“If people don’t like you or trust you, then you are not going to get very far.  And you will never quite know why because they may never tell you.”  

- Lee Cockerell, former EVP of Operations at Walt Disney

Lee had a wildly successful career.  First, for a couple of decades with the Marriott corporation and then for a couple more with Disney.  While he was already successful by many measures, he didn’t became a world class leader until a wake up call in El Paso.  He was there to meet with one of the mangers who ran a hotel that Lee had supervisory responsibilities over.

The man, who had never met Lee, said that his reputation preceded him.  He had been told that no matter how well he did his job or prepared he was for the visit, that Lee would find a bunch of stuff wrong.  That man had so much anxiety over the visit that he ended up in the hospital.  Despite all the accolades that Lee had been given up to that point, he decided that day to change his life and his leadership forever.  

He not only had a far more successful career after that, he ended up creating crazy loyalty and changed many lives.  He is now a celebrated author and public speaker in his retirement from Disney.  Turns out he came from a dysfunctional environment and actually lacked confidence and a strong sense of identity.  He was far more formidable in his leadership role than his confidence led him to believe and he was crushing everybody around him.

At the heart of all his issues was trust. 

When you don’t trust others (or ultimately trust God), you try to micromanage everybody and everything. 

You misbehave.  

You crush others.

Starting to feel familiar?  It does to me.

Lee realized that the things he needed to do to become a great parent were very similar to the things he needed to do to become a great leader.

“A leader’s job is to produce more leaders.”

“A parent’s job is to raise children who can become great parents, citizens and leaders.”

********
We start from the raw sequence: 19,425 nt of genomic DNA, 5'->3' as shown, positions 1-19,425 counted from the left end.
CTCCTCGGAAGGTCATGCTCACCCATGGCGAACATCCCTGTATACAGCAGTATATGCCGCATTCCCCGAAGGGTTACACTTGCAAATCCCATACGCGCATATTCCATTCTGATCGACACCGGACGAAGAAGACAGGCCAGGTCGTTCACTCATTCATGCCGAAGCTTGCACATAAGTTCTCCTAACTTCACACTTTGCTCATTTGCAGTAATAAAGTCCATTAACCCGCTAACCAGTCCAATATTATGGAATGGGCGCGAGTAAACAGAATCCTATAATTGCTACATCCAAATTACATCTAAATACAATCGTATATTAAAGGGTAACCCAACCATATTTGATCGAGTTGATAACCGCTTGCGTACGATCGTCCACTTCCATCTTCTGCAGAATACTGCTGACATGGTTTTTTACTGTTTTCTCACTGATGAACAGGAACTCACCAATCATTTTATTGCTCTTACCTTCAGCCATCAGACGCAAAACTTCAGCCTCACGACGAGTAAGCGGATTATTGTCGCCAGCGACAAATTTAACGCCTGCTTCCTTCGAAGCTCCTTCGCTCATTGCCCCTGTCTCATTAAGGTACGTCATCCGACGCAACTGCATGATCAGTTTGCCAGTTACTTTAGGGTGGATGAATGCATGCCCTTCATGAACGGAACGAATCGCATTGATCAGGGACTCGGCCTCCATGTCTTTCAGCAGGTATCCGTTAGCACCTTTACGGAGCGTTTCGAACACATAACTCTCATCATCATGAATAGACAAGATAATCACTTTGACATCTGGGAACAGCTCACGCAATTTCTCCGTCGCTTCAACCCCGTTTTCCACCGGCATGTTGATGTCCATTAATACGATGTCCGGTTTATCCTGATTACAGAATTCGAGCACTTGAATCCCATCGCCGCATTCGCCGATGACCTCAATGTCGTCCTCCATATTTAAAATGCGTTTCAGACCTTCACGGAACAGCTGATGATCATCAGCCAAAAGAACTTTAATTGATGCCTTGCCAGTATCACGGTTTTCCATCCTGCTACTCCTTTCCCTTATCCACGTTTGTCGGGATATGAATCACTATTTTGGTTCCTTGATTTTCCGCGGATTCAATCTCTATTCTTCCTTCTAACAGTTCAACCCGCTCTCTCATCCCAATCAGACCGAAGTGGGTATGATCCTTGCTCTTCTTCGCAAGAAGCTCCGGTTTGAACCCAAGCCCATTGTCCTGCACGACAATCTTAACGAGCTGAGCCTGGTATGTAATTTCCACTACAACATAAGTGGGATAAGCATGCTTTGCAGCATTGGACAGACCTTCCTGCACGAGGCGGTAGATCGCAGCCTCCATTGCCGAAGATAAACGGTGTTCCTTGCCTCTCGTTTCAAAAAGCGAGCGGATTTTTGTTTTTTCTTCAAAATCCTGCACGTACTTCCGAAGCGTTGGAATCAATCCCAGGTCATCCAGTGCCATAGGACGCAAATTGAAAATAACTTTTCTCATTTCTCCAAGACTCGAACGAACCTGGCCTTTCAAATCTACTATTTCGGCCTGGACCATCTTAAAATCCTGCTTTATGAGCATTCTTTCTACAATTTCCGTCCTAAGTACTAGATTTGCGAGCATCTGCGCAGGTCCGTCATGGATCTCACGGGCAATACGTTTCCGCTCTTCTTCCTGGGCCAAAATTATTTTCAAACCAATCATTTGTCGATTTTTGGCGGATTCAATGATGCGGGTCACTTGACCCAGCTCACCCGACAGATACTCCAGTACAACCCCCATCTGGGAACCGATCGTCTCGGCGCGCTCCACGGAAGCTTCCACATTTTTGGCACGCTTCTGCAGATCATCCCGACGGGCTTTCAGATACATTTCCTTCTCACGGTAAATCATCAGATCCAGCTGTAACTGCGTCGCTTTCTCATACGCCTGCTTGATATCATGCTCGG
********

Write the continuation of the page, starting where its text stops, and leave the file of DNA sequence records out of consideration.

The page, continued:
It wasn't actually being a dad, but it was acting as a father to those under his leadership that became the key to his success.  He woke up to the reality one day that his leadership had a tremendous impact on those he was leading.  It could be an incredible impact for good or for evil.  And because he had made the aesthetic conversion from destructive to supportive; he had the mercy, patience and care to know that many of them were wrestling with the same things he had in the past.

I told the president of a very large company recently, “When you write a simple note to an employee as the President, they often frame it and hang it on the wall.”  Think about that for a moment.  As a senior leader in your family or business, your words weigh thousands of pounds.  

A good father, mother or leader understands that the weight of their leadership is profound.  Profound for good or profound for bad.  And guess what? As leaders, we largely get to decide which it is going to be.

  • Are you aware of the effect you have on others?
  • What deeper issues are affecting the way you behave?
  • Have you ever thought of the skills required for great leadership being the same as those needed to be a great parent?
  • Are you using the weight of your leadership for profoundly good or bad things?